Smith said what had happened at Carrow Road on September 19 had “worked like a dream.”
She added: “Looking ahead to the possibility and consequences of smaller clubs ceasing to exist, we need to remind ourselves that football is one of the last bastions of what it means to be community in contemporary life.
“How many times do we hear the words ‘stronger together’? It gives the young a sense of belonging, no need to join a gang. It also manages to transcend colour, racism, class and age.
“Clubs at the heart of communities are saving the government and the taxpayer some of the high costs of youth crime. Whilst the charitable Football Foundations working alongside the clubs make an enormous contribution to those in most need in the communities they serve. Again, saving the taxpayer.
“What we all need is good news, hope and what you could get is a whole stash of brownie points.”
Here’s a reminder of how the country is currently divided by tier
Here’s a round-up of today’s key figures
The leaders of West Yorkshire have released the following statement
“Over recent days, we have had a number of meetings with Government ministers to discuss the next steps for controlling the rising Covid-19 infection rates across the region.
“Today, with great reluctance, we have accepted that West Yorkshire will now move into Tier Three (very high) restrictions as of 00.01am on Monday 2nd November.
“The virus spread is now at a critical juncture. Not only are infections rising in our region, particularly amongst the elderly, but we already have evidence that the NHS is starting to struggle to deliver essential elective care.”
This graphic shows the estimated infection rates for the different regions of England
More on that new addition here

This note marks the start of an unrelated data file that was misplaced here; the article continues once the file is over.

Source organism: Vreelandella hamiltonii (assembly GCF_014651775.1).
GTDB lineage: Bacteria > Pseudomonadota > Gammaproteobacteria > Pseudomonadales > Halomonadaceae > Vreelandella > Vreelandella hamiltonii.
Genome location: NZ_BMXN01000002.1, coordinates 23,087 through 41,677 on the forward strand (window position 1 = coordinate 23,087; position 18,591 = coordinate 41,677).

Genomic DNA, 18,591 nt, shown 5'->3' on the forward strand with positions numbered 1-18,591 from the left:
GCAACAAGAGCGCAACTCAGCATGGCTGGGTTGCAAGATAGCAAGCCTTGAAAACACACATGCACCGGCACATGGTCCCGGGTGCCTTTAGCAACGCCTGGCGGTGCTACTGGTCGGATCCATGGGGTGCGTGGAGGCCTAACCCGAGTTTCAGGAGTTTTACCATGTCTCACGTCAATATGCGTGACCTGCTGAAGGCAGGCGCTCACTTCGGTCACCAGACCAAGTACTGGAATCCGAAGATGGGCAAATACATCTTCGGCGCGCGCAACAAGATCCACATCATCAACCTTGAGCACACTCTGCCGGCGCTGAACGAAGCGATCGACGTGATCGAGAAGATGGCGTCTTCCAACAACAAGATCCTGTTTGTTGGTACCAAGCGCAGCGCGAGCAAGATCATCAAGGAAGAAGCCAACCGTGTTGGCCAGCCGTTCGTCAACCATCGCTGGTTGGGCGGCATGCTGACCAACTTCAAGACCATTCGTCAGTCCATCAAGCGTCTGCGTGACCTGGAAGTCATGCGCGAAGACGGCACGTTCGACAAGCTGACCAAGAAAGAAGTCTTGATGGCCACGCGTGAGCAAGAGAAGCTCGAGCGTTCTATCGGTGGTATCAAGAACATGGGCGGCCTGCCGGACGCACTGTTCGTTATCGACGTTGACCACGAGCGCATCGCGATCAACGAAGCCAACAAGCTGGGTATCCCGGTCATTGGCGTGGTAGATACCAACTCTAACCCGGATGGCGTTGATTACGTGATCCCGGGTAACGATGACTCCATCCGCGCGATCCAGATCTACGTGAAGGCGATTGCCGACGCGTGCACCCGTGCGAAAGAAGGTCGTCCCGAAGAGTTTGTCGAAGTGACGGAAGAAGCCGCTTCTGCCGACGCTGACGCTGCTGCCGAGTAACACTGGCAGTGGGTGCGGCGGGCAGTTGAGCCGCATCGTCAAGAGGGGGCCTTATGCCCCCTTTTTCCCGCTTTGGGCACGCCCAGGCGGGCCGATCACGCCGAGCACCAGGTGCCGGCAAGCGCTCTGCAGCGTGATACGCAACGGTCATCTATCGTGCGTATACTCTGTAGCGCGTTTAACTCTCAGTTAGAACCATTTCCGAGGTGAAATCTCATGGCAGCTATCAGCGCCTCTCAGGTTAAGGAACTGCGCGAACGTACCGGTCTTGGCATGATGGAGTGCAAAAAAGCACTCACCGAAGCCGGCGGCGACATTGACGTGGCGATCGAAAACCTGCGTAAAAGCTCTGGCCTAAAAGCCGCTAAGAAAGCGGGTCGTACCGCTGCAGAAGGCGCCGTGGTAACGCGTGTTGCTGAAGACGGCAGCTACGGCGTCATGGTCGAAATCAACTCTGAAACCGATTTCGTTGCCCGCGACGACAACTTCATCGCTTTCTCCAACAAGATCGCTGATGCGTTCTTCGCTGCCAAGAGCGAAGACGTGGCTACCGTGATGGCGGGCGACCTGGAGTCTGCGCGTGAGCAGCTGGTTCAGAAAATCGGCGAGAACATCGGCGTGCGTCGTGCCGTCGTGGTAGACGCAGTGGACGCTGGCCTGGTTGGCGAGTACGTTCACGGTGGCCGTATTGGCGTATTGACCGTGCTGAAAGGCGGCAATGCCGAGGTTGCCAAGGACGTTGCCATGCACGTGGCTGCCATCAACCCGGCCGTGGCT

BREAKING: West Yorkshire confirmed as latest region to join top tier
West Yorkshire will be moving into Tier 3 from 12.01am on Monday, Leeds City Council leader Judith Blake has told a press conference.
Tier 3 discussions continue
Leaders in the Tees Valley said they had not reached an agreement with the Government over entering Tier 3.
The leaders of Redcar and Cleveland, Darlington, Stockton and Hartlepool councils, the Mayor of Middlesbrough and the Tees Valley Mayor issued a statement.
On behalf of the group, councillor Mary Lanigan, leader of Redcar and Cleveland Borough Council, said: “The Government informed us late last night of their intention to take the Tees Valley into Tier 3 restrictions.
“We have had an initial meeting with ministers this afternoon where they again stressed this intention due to the current infection rate and the increased number of people being admitted to hospital with Covid-19.
“We will be having further discussions tomorrow but nothing has been agreed.
“Our priorities remain the health and wellbeing of our residents, supporting businesses and saving jobs, and we will continue to press for the best possible outcome for the Tees Valley.”
Source: Evening Standard Business News